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Wellbeing for Work

Updated Wednesday, 31st March 2021

Wellbeing for Work is one of the five themes in the Applying Psychology to Work hub. The hub provides tools, resources and short courses to help develop skills and knowledge towards or enhancing current employment experiences or preparing for new roles or positions.

Since the COVID-19 pandemic hit in 2020, working practices have significantly changed for most people. Many are working from home and there is a blurring of the edges around where work starts and ends and where home starts and ends. At the same time, juggling such things as home schooling, sharing computers, sharing workspace with family members and a change in work patterns, being furloughed and/or losing your jobs in the process has created an entirely new world of work and people’s relationship with it. Our identities, both at work and home, are being further merged, which can cause confusion and frustration.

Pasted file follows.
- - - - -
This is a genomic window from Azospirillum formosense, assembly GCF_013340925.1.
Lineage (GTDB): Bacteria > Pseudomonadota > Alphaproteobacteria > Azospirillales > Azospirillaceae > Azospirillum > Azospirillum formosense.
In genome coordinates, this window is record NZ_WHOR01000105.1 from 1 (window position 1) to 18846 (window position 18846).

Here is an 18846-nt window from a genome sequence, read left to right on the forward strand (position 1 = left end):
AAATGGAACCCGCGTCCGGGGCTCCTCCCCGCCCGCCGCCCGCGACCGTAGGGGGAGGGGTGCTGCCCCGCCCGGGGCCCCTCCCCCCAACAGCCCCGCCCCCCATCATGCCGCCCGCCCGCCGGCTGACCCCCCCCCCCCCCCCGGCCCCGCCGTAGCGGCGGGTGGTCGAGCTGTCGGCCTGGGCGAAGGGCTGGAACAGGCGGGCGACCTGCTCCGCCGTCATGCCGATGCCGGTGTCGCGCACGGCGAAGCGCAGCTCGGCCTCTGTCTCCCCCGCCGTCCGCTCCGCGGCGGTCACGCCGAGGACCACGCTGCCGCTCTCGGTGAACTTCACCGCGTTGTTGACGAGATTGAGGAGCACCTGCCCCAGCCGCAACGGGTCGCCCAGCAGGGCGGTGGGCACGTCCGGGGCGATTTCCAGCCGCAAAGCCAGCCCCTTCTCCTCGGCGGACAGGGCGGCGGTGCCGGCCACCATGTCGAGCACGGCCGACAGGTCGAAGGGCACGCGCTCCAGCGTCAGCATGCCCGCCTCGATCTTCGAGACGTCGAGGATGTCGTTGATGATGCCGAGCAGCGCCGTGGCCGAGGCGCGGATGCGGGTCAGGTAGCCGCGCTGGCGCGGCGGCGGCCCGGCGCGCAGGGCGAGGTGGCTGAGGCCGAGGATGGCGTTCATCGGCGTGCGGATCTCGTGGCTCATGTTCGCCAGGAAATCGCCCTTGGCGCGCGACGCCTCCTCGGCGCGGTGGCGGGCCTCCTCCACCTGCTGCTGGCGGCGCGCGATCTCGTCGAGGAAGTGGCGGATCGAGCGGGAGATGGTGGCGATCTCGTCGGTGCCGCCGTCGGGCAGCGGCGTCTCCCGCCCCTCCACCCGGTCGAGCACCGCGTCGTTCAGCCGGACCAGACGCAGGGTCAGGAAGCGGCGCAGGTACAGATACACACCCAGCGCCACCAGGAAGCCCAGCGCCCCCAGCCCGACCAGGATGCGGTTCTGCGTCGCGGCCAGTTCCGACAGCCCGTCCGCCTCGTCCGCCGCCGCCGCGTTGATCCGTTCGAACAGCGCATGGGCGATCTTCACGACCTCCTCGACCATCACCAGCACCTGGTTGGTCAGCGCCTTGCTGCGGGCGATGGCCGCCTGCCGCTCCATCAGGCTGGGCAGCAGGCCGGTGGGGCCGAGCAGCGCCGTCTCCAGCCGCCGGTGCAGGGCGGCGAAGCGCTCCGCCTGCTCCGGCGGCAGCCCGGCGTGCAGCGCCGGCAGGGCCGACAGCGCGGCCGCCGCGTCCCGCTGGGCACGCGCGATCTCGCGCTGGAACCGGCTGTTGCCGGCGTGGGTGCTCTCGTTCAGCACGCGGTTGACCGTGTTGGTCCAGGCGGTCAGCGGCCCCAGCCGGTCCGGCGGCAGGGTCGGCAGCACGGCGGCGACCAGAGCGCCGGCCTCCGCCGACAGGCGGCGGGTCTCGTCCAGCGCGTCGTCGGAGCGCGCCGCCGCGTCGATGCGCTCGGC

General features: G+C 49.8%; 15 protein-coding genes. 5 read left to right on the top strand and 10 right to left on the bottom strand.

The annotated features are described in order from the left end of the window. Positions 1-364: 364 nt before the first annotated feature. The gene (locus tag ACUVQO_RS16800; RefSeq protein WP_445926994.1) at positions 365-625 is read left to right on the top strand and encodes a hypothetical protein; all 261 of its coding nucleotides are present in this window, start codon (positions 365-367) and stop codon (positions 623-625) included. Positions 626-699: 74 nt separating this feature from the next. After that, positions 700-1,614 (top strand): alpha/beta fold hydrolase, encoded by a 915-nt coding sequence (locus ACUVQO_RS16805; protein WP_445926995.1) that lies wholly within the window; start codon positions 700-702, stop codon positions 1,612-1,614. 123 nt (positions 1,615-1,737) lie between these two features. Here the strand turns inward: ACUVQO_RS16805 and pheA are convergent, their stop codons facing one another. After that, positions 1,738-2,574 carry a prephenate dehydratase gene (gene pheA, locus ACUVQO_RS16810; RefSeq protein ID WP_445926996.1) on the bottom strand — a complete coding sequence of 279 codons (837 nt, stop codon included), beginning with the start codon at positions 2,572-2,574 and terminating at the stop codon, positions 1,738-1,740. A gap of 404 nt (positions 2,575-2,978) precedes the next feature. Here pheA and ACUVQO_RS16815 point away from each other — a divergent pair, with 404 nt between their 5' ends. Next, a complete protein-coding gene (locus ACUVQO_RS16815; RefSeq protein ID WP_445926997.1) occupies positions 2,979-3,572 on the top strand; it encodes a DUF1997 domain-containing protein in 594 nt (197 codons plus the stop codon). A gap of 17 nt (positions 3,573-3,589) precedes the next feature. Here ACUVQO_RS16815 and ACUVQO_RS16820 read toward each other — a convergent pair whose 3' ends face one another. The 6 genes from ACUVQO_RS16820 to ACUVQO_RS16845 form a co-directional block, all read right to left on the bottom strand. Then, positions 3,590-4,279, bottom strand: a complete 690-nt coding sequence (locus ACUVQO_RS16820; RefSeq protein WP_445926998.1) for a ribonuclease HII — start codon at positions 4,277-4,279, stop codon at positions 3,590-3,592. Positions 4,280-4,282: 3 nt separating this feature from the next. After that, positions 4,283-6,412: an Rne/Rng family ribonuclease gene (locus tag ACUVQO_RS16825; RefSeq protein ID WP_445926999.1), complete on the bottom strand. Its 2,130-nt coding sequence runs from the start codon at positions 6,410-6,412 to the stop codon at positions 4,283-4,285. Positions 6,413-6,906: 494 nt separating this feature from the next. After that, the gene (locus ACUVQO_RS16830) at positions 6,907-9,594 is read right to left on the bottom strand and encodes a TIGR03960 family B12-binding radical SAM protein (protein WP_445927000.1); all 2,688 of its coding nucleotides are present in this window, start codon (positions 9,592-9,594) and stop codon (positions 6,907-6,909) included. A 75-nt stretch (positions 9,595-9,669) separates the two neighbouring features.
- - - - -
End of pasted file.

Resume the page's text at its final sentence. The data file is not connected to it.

One thing that is clear, is that these changes could not be foreseen and have found us needing to dig deep to develop coping strategies and find different ways of working and/or being. This change in our situations has likely had a profound effect and impact on our lives in many ways. This material organised under this theme is looking at wellbeing for work from two perspectives:

  1. The effects of work change on how and why you feel the way you do.
  2. Understanding strategies that can be undertaken to mitigate some of these emotional sides that come into play.